3 star, buddy review, YA

Buddy Review: Set Fire to the Gods by Sara Raasch and Kristen Simmons

Ash is descended from a long line of gladiators, and she knows the brutal nature of war firsthand. But after her mother dies in an arena, she vows to avenge her by overthrowing her fire god, whose temper has stripped her country of its resources.

Madoc grew up fighting on the streets to pay his family’s taxes. But he hides a dangerous secret: he doesn’t have the earth god’s powers like his opponents. His elemental gift is something else—something that hasn’t been seen in centuries.

When an attempted revenge plot goes dangerously wrong, Ash inadvertently throws the fire and earth gods into a conflict that can only be settled by deadly, lavish gladiator games. The fights put Madoc in Ash’s path, and she realizes that his powers are the weapon her rebellion needs—but Madoc won’t jeopardize his family, regardless of how intrigued he is by the beautiful warrior.

But when the gods force Madoc’s hand, he and Ash uncover an ancient war that will threaten more than one immortal—it will unravel the world.



Welcome back to another installment of buddy reads between Fives and Andge at Down the Rabbit Hole!

This time, we ventured into a YA fantasy together, the first book in its duology. While this is nothing out of the ordinary to myself, Andge, my partner and friend, Fives, brings a pair of new eyes to YA fantasies with different expectations and insights than I may have.

Without further ado, here are our thoughts and discussions about this book!

Plot elements

Andge: I always think a good book is made up of a good foundation which can be found in its plot. Particularly important for fantasies in my opinion is its word building. Here, I found myself rather intrigued. There are 6 gods, children of the Mother Goddess who has been dead for centuries, and each god’s children may potentially inherit the ability associated with their elemental nature, known as energeia. I loved this uniqueness, especially because the elements aren’t relegated to just simple fire, water, air and earth. There is also animal and plant energeia which I’ve never seen elsewhere.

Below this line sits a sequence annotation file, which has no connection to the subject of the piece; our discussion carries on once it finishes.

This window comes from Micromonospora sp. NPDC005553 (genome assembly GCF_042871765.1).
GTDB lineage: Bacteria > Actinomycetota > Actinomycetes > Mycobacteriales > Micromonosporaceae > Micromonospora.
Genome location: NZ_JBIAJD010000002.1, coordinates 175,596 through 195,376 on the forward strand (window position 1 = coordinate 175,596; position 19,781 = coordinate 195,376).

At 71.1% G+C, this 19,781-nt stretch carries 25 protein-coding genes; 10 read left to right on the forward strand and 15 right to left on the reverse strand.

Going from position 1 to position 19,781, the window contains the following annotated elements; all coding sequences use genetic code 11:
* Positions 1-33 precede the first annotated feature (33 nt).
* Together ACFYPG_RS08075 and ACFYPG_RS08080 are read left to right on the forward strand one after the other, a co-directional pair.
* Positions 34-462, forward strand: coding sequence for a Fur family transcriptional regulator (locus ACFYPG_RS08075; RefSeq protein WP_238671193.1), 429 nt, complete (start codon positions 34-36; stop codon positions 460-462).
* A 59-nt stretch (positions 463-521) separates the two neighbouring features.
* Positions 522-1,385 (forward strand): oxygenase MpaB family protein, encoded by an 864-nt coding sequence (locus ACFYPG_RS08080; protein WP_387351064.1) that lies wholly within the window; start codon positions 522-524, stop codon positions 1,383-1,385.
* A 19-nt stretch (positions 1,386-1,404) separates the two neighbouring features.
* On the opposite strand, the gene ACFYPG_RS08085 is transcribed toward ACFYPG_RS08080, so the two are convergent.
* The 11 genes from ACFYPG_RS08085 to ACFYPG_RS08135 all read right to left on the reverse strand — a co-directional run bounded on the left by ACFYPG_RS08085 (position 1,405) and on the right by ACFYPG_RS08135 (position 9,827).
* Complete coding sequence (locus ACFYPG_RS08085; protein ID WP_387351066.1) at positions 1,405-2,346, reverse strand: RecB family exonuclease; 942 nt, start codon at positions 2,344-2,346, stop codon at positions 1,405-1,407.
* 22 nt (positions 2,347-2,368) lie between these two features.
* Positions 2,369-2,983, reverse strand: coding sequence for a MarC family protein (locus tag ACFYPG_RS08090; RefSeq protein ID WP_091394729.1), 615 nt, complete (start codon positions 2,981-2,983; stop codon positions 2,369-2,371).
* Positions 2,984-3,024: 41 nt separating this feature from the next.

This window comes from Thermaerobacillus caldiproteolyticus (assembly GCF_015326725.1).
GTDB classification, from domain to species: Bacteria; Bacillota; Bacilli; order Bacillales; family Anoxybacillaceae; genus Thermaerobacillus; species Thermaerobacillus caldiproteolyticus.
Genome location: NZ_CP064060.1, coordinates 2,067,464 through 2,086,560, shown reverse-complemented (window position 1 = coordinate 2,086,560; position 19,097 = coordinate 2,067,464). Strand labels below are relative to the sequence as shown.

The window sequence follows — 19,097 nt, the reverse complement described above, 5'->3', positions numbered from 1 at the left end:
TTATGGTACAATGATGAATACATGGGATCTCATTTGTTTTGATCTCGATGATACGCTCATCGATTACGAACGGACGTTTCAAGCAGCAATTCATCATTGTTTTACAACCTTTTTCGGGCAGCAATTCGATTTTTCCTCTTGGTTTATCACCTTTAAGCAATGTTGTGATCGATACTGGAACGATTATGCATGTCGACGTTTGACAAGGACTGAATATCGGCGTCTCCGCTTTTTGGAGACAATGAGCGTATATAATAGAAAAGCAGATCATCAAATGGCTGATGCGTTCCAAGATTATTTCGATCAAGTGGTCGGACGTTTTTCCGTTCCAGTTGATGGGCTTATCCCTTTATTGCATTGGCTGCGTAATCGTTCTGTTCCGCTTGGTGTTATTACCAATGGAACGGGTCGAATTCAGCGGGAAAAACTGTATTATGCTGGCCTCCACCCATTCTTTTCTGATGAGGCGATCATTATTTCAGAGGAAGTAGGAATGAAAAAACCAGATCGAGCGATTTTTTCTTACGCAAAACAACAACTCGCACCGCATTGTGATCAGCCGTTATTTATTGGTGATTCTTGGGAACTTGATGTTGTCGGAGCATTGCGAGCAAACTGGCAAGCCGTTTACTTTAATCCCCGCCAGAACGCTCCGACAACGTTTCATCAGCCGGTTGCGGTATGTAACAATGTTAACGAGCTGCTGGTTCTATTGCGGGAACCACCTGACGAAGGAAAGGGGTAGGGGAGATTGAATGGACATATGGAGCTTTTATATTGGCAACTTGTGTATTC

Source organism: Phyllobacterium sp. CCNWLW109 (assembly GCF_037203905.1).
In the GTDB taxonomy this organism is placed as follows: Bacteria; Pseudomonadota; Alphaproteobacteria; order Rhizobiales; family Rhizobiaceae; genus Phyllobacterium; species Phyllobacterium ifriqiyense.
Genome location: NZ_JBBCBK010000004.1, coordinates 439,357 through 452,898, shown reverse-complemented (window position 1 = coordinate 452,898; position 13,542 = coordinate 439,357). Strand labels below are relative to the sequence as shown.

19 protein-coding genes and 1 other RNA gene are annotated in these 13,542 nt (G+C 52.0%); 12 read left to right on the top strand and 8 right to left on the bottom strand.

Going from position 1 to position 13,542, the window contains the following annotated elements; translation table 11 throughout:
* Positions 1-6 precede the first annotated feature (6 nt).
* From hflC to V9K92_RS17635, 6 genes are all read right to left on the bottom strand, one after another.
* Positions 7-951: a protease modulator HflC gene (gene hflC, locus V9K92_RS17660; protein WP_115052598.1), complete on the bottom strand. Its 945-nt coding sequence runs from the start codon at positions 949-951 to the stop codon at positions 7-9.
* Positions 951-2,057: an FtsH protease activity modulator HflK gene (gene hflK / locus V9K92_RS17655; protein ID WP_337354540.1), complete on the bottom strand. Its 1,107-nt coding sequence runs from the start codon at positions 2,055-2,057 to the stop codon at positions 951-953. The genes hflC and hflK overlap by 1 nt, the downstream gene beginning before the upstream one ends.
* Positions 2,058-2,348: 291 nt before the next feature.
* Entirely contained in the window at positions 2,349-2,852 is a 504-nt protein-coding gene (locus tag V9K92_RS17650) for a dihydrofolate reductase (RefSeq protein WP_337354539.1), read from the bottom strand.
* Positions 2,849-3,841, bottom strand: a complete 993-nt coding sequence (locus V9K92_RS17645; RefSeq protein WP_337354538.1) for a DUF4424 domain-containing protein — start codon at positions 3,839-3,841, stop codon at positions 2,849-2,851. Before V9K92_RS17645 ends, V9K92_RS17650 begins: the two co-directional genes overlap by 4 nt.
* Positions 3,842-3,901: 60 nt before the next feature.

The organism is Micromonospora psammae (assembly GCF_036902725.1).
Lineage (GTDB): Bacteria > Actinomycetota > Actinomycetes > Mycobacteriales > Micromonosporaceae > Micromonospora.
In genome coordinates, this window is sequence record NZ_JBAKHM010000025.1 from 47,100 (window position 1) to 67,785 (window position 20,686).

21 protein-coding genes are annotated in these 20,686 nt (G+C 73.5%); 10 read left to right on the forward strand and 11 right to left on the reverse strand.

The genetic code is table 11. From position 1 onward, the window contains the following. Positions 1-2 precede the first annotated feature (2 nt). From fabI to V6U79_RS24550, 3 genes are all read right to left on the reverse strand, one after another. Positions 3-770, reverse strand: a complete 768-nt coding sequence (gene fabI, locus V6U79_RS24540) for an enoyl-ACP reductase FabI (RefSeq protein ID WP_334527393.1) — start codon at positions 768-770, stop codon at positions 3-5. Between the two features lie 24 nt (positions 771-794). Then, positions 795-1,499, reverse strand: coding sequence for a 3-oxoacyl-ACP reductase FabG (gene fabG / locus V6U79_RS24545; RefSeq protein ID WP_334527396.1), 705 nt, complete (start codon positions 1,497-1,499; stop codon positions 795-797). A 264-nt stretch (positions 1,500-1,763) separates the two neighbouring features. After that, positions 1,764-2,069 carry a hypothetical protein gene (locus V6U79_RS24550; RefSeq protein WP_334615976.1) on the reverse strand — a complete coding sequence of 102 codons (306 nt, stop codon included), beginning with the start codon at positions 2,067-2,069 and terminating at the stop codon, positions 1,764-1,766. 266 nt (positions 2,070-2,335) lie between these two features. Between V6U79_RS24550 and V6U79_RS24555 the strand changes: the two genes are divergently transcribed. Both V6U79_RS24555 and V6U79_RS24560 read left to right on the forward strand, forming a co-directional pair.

I only had two problems with how Raasch and Simmons crafted this world. First, it was an info dump in the beginning which may leave you scrambling to understand all the names of the places, gods and what their energeia can do. Second, even worse than the first, is that this story wastes so much of the world building. We only follow Deimans (the Earth people) and Kulans (the Fire people) with only brief mentions of the other people and places. I wish the authors could’ve done more here with its potential because I think relegating everyone and everything else to book 2 will probably not allow much time or exploration.

Fives: I definitely have to agree with Andge here. Even as only an occasional reader of YA fantasies, I did recognize that elements beyond the base four was something special. This made me immediately look forwards to seeing the plant and animal gods, and how their powers might manifest beyond the “normal” manipulation of the elements. To my surprise and great disappointment, neither of these clans really show up! The main characters are from earth and fire, so we get plenty of world building from these two peoples (two POVs as well). But we are left almost completely in the dark when it came to the other four gods.